Most states allow scooters on highways and freeways, believe it or not. Access to the large conduits has nothing to do with the scooter itself. Generally, most state highway rules require a certain engine capacity to be legally on the big road. On average the minimum engine size needs to be at least 180cc. This is because any vehicle traveling on a freeway needs to be able to consistently maintain the minimum safe speed for that road, usually 55 mph. Riding on the freeway with a scooter has other issues to consider, however, which can affect your riding ability and choice to be in the "fast lane."
Safe Highway Riding
Taking a scooter on a highway means traveling fast on a pair of 10-inch wheels and hoping that everything in your scooter engine continues to work consistently the whole time. For that reason, you want to be sure your scooter has been thoroughly gone through mechanically before trying high speeds. Piston seizure due to overheating can result in an instant engine lock-up and skidding. Without knowing how to deal with these instances you will surely crash before being able to get off the freeway lanes. A tire blowout can have the same results.
Safety: Consider Your Environment
The highway is no place to mess around when riding a two-wheeled vehicle. You are completely exposed to the elements and environment. You are traveling at a high speed, at least 55 mph, and any immediate stop will likely propel you off the scooter and directly to the pavement.
It is absolutely critical for the rider's survival in an accident to be wearing top-notch motorcycle armor and gear when riding on the highway. Sure, you can ride without it, but at high speed, contact with pavement will essentially melt and shred ordinary clothing off of you and will tear skin and muscle down to bone in a matter of seconds. Motorcycle gear and armor, similar to that worn in actual motorcycle racing competition, is highly recommended. In a nutshell, it can be the difference from getting up and walking away from an accident with bruises to not getting up at all.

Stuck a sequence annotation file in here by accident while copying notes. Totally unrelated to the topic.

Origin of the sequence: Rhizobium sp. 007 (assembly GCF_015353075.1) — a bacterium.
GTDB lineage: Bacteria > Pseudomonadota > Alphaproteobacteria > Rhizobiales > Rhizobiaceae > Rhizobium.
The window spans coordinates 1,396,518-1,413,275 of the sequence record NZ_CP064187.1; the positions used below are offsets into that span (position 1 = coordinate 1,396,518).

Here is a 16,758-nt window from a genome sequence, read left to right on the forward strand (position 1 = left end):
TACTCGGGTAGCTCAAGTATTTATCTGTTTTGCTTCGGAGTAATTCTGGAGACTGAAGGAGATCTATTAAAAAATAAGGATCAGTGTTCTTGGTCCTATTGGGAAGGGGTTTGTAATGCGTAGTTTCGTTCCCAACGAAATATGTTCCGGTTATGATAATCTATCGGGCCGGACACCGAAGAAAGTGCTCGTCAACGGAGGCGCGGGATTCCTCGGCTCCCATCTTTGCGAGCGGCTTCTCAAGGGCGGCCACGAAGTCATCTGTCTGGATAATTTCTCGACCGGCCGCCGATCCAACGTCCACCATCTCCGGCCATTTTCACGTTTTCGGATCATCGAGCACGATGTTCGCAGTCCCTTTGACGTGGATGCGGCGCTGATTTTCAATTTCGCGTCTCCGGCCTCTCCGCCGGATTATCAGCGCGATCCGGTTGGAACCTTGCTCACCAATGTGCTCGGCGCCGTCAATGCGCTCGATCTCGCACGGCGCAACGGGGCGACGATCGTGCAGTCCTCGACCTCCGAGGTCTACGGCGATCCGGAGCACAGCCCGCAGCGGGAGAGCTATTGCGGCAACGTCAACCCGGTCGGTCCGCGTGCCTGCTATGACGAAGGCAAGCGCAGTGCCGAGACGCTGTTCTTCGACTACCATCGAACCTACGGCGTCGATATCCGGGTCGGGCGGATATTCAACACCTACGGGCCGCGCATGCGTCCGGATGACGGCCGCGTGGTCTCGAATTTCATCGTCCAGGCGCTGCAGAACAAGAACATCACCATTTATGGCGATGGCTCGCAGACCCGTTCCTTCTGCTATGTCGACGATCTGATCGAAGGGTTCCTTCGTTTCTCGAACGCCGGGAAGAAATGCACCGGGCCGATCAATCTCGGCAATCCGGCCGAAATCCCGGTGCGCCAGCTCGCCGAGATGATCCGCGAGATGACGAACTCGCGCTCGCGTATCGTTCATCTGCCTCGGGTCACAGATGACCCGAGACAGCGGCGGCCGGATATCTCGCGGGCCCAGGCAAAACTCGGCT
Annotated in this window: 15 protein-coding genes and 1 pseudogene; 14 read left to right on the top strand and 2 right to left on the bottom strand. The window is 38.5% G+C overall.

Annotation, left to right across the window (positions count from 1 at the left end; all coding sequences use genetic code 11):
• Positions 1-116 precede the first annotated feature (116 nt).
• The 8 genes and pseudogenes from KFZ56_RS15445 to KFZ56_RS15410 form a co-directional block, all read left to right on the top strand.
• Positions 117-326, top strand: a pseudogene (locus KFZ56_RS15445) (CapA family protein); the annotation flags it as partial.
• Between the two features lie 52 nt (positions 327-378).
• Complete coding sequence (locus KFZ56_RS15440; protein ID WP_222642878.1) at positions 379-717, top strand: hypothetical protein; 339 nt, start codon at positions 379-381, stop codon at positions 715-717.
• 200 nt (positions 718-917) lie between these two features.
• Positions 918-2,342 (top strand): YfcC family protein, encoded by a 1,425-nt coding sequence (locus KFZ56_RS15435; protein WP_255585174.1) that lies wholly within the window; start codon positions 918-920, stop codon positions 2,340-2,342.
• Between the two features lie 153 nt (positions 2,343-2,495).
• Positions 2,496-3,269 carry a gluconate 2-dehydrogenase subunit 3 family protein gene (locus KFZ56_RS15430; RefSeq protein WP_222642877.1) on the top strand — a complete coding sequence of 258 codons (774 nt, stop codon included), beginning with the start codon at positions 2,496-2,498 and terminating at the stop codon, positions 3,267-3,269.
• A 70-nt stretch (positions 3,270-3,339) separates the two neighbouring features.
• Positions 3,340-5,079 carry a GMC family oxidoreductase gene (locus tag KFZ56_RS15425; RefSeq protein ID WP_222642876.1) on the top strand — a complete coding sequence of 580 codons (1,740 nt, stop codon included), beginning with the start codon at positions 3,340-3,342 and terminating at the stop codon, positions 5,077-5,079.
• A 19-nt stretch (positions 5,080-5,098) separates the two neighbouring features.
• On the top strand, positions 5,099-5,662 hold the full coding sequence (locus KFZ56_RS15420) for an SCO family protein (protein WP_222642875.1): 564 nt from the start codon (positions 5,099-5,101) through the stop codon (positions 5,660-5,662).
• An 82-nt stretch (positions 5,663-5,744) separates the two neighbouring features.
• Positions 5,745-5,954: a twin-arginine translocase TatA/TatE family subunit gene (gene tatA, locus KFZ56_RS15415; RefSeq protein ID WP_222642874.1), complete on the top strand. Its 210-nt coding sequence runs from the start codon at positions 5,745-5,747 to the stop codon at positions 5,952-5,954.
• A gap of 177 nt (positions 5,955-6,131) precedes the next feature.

Armor includes a top grade motorcycle helmet, leather jacket and pants with thick, crash-resistant leather build and hard shell inserts at shoulders and joints (knees and elbows), good thick boots, well-designed gloves with padding, and a back protector armor worn inside and cinched at the waist. All these items allow the body to survive an initial skid impact with pavement far better than any ordinary clothing. Armor will not prevent broken bones, but it can tremendously dampen impact and reduce damage received.
The biggest cause of accidents for scooters on the highway is usually not the scooter driver him or herself. It often is the cause of a car driver. The reasons can vary but they usually have to do with a couple of critical problems:
• Car drivers don’t see scooters near them. • Car drivers don’t hear scooters near them.
The first two problems are sensory. Drivers have a hard time seeing a vehicle as small as a scooter on the highway. They are used to seeing cars and large trucks and have great difficulty noticing regular motorcycles. Scooters are half the size of a motorbike, which only makes the detection problem worse in car drivers. Further, scooters are not very loud. Take the highway sound, the car engine itself, or noise and music inside with the driver, and the scooter itself just doesn’t exist sound-wise.
American drivers have primarily grown up with the idea that cars dominate the road. Motorcycles and scooters are oddball things that just don’t belong on the freeway. Some characters actually believe it’s their job to convince riders of their mistake. They cut off riders, make immediate lane changes, block their access, or generally insult them passing by. A rider not expecting this behavior can be quickly surprised and distracted, causing an accident.
Generally, if you can avoid it stay off the highways. Many regional roads reach the same destinations as highways. If you feel the need or benefit, however, make sure to ride safe and keep your scooter at optimum performance to avoid critical failures and accidents.